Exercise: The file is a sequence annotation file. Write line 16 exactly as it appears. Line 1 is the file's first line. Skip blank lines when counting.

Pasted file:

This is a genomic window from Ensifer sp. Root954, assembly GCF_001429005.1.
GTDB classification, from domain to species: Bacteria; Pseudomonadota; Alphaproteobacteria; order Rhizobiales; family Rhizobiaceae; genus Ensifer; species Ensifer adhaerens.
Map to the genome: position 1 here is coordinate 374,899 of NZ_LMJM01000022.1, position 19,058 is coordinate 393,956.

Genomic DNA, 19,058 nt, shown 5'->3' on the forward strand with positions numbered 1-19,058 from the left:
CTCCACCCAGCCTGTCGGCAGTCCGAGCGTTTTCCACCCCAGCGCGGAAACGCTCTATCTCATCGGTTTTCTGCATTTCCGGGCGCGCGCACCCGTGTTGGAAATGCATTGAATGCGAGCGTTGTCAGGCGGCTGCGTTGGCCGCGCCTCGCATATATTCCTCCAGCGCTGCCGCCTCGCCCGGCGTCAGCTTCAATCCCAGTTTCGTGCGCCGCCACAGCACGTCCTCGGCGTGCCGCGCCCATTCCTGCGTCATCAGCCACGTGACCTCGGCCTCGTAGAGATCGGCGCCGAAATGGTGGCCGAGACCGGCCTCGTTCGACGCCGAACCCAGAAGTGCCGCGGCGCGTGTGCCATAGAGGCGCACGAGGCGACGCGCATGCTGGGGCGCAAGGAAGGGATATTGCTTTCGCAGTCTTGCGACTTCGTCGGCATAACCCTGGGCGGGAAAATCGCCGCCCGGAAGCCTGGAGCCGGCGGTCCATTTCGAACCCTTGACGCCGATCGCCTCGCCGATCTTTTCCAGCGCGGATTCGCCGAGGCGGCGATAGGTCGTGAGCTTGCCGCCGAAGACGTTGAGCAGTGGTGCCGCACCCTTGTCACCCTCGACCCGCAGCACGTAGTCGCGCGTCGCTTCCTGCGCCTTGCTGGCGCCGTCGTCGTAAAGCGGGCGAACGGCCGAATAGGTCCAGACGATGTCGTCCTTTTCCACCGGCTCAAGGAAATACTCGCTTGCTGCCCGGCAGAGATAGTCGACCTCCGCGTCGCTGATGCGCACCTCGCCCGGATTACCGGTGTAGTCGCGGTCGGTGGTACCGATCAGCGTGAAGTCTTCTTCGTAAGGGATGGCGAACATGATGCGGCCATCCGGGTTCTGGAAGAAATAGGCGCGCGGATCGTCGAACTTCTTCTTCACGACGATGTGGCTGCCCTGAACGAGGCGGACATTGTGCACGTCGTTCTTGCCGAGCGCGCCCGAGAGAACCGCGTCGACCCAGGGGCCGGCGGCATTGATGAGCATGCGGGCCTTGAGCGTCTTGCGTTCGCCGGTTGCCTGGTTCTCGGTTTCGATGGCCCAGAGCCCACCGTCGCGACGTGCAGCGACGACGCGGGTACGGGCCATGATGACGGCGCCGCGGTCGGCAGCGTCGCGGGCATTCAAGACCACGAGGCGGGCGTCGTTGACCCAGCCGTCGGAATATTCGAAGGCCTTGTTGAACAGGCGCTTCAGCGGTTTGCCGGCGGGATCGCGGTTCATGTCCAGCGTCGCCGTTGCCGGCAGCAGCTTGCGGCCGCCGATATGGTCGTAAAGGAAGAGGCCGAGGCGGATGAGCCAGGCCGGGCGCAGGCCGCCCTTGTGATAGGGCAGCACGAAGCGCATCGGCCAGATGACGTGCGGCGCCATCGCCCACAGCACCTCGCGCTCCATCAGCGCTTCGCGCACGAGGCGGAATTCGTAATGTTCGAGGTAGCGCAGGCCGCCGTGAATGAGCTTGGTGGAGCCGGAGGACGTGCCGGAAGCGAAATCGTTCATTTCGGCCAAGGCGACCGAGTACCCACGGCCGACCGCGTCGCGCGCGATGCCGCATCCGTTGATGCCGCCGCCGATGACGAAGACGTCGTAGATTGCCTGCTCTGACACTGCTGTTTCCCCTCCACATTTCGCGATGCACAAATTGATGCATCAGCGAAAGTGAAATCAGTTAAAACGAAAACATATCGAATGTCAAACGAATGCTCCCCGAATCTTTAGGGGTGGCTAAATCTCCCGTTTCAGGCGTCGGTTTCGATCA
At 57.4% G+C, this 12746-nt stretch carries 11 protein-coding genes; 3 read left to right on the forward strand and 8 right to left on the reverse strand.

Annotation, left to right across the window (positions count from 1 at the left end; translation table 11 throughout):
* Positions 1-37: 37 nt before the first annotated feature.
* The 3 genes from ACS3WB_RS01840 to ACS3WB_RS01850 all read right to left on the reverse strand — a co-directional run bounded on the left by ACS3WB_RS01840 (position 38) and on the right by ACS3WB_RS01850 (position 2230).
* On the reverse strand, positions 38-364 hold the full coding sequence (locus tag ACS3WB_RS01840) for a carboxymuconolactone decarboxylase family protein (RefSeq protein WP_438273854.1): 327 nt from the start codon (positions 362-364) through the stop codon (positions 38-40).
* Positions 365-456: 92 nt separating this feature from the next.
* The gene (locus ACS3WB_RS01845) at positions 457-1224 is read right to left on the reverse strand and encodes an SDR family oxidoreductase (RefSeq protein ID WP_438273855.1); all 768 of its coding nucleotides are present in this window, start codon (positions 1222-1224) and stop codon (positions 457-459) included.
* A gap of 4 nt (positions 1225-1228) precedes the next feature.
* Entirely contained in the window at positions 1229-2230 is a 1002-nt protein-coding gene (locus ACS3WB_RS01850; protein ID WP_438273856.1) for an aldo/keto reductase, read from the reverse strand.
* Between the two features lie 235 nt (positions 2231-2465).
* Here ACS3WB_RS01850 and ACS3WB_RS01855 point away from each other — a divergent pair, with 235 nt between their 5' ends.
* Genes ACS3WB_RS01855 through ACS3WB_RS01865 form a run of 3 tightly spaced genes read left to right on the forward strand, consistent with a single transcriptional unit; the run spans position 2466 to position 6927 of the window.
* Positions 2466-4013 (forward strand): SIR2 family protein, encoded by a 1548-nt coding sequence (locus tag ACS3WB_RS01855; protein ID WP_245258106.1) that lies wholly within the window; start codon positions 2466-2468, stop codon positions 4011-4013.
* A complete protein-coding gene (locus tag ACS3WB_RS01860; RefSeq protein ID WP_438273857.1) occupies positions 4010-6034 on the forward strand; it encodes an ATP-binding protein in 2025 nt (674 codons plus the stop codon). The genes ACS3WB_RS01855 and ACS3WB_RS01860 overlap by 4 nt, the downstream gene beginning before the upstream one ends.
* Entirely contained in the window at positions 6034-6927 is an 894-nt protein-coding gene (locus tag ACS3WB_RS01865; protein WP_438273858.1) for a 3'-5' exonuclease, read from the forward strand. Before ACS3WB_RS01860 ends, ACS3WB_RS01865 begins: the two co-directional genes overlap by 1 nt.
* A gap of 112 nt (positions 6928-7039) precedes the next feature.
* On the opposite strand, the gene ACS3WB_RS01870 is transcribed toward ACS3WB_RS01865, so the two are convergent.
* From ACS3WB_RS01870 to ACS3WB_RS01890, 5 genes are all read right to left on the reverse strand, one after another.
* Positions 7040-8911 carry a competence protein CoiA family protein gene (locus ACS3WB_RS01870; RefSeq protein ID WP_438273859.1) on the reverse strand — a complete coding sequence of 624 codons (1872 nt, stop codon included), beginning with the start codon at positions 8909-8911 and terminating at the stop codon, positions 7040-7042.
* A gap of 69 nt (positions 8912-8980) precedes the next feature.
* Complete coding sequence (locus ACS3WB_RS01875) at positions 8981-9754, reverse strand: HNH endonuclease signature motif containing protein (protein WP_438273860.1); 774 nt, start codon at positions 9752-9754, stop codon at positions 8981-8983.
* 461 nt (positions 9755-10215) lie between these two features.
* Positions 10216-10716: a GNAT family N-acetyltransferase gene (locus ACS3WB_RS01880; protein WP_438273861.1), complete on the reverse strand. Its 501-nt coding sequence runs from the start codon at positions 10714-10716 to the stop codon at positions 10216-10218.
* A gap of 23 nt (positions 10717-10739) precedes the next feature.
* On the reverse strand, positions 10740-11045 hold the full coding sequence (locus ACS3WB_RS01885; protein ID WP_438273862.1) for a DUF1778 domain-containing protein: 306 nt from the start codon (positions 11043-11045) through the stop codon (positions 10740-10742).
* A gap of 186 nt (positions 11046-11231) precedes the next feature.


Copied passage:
* Here ACS3WB_RS01850 and ACS3WB_RS01855 point away from each other — a divergent pair, with 235 nt between their 5' ends.